Trade Union Reform
On 30 September, 1986 The H R Nicholls Society held
a dinner at the Southern Cross Hotel, Melbourne, on
the occasion of the launching by Professor Geoffrey
Blainey, A.O. of 'Arbitration in Contempt'---a work
which, as Professor Blainey said on that occasion,
had probably been the subject of wider (and more heated)
public discussion in the period leading up to its launching
than any other book he could personally remember.
During my own remarks at that dinner on the topic 'Repairing
Australia', I quoted from a then recent statement by
the New Zealand Business Roundtable in which, in discussing
the problems New Zealanders are having with their
labour market, and the need for reform thereof, that
highly respected body said:
'The clash between labour market and other policy
settings is at the heart of Australia's current economic
difficulties, which offer a telling example of what
happens when economic policies are incoherent and inconsistent.'
Just so---albeit (as I observed on that occasion)
a trifle humiliating to have our current economic difficulties
so accurately, and so pithily, diagnosed by a New Zealand
Those 'labour market settings' to which the New Zealand
Business Roundtable referred are in turn the product
of an extremely powerful trade union movement working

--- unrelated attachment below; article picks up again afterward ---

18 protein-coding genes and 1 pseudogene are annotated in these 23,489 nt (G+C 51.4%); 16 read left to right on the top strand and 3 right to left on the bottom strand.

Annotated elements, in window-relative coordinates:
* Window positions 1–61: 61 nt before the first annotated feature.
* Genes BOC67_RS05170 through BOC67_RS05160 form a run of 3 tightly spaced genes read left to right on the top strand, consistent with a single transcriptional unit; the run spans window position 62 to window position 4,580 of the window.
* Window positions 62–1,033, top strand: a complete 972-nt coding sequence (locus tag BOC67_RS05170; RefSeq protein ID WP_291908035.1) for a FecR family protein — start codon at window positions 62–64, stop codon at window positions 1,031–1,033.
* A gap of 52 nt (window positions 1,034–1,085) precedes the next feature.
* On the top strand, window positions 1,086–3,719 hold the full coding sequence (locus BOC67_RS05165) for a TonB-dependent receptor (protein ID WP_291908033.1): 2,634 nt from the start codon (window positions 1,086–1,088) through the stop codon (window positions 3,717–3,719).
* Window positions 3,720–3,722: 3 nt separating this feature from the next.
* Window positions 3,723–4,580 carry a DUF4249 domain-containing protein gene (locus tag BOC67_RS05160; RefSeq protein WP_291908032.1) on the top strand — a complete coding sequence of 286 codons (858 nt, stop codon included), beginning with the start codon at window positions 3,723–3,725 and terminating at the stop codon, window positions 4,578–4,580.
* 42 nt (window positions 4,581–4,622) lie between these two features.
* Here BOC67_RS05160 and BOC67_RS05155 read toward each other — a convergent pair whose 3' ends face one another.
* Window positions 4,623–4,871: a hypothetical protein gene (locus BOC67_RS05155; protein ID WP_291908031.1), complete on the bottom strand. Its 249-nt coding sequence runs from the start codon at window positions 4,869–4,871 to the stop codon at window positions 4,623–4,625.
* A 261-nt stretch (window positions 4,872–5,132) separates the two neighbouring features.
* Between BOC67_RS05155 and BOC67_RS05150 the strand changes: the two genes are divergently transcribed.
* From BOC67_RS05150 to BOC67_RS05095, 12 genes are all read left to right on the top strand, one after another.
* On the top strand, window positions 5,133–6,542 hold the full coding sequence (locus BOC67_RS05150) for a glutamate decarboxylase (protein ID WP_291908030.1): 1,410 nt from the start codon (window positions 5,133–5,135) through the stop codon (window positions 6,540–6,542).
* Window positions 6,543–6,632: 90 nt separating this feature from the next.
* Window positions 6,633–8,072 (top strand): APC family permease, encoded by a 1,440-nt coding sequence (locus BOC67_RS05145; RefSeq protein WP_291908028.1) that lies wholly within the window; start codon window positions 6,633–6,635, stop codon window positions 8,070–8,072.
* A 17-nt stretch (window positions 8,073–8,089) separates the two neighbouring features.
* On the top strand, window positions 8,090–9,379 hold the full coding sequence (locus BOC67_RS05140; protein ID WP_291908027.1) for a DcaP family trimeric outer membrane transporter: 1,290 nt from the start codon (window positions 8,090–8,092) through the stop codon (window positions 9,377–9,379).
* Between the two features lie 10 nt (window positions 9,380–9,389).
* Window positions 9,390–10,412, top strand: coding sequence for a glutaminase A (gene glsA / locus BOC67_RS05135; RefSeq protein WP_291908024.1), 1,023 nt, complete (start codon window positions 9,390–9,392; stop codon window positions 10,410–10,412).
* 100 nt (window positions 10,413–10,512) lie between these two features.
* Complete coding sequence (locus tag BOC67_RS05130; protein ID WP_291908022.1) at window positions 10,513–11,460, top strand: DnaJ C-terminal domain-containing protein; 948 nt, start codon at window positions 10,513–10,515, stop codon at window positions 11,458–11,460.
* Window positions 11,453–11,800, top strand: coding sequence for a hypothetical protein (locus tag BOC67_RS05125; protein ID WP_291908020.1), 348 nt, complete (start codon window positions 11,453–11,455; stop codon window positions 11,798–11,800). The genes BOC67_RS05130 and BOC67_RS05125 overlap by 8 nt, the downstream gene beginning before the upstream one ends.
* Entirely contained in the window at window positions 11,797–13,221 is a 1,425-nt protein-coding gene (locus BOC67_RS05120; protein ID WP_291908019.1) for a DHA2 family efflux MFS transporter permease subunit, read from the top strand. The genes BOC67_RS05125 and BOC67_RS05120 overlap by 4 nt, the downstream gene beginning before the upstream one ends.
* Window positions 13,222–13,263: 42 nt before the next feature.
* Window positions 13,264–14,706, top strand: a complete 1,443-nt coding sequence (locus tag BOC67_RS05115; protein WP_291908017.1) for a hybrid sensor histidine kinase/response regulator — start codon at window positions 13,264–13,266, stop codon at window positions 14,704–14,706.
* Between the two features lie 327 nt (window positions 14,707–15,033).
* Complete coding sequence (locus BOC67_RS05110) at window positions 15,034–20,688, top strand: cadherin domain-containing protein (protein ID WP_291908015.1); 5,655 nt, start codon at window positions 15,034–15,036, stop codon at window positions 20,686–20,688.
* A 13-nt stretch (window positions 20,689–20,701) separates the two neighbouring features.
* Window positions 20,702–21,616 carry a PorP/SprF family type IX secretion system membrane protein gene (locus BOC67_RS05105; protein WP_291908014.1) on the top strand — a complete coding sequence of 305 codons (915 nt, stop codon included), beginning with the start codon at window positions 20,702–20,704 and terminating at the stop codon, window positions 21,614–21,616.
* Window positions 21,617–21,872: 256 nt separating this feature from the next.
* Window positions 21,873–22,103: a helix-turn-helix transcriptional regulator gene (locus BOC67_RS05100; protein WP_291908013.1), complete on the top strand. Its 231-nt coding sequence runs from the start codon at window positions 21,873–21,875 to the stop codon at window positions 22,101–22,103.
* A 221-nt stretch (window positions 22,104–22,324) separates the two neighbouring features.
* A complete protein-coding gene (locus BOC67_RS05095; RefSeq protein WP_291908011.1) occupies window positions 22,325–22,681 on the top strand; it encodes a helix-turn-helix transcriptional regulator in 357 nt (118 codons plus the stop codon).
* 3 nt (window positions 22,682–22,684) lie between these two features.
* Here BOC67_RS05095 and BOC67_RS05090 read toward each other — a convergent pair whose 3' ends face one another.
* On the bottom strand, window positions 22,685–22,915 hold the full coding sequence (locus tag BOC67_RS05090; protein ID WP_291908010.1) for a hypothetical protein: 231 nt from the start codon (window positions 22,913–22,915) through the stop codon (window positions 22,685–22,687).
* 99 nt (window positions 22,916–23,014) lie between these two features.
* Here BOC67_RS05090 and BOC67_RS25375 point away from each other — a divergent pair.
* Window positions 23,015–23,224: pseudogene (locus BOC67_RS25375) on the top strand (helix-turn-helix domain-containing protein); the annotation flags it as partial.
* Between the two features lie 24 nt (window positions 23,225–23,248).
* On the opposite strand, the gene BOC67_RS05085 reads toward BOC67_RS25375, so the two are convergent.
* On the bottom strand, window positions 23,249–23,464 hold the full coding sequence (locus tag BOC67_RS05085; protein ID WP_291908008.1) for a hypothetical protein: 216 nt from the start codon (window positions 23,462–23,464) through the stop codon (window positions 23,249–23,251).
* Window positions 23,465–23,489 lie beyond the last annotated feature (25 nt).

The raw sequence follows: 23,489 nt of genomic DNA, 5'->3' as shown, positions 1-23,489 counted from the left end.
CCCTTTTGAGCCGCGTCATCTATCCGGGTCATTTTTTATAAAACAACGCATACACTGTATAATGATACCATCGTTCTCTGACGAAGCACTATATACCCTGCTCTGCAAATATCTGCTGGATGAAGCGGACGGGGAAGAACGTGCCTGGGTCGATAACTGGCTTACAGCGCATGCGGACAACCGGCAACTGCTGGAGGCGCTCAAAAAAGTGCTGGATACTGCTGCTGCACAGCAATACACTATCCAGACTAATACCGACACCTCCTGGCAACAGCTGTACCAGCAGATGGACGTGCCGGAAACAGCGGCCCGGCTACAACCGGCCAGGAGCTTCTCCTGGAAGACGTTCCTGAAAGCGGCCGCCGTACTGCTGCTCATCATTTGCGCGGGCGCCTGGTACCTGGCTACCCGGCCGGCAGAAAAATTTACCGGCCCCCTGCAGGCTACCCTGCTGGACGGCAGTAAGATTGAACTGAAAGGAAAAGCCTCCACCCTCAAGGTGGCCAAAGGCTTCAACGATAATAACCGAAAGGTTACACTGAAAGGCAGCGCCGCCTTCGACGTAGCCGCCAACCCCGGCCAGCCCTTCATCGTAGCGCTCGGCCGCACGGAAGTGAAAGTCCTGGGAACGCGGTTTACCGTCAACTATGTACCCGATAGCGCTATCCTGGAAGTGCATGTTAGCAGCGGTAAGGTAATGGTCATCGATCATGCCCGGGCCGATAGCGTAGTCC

within the framework of an arbitration system which
represents one of the most important bases of that
power. As many observers have pointed out in recent
years, it is therefore nothing to the point to speak
merely of the need to obtain more economically rational
outcomes from our system of determining wages and other
conditions of employment. It needs to be simultaneously
recognized that doing so must inevitably mean addressing
the problem of trade union power.
Our present Government used to talk a great deal about
its 'consensus' approach to policy questions, particularly
where those questions were potentially socially divisive.
Yet if there is one proposition on which, among people
across the length and breadth of Australia, a true
consensus does exist, it would be that our trade
union bosses today have too much power.
In the fact of this undoubted consensus, what is our
Government contemplating? It is contemplating legislation
which would give our trade union bosses even more power.
In particular, it is contemplating legislation which
would remove all legal processes relating to trade
unions from the realm of real law, and real courts,
and place them in a Labour Court (or perhaps more accurately,
Labor Court) to be newly created for that purpose.
The so-called 'Justices' of this new kangaroo Court
would be the President, and those legally qualified
Deputy Presidents of the Commonwealth Conciliation
and Arbitration Commission who, when not sitting in
this Court, would be sitting in the Commission within
which they presently operate. What H R Nicholls would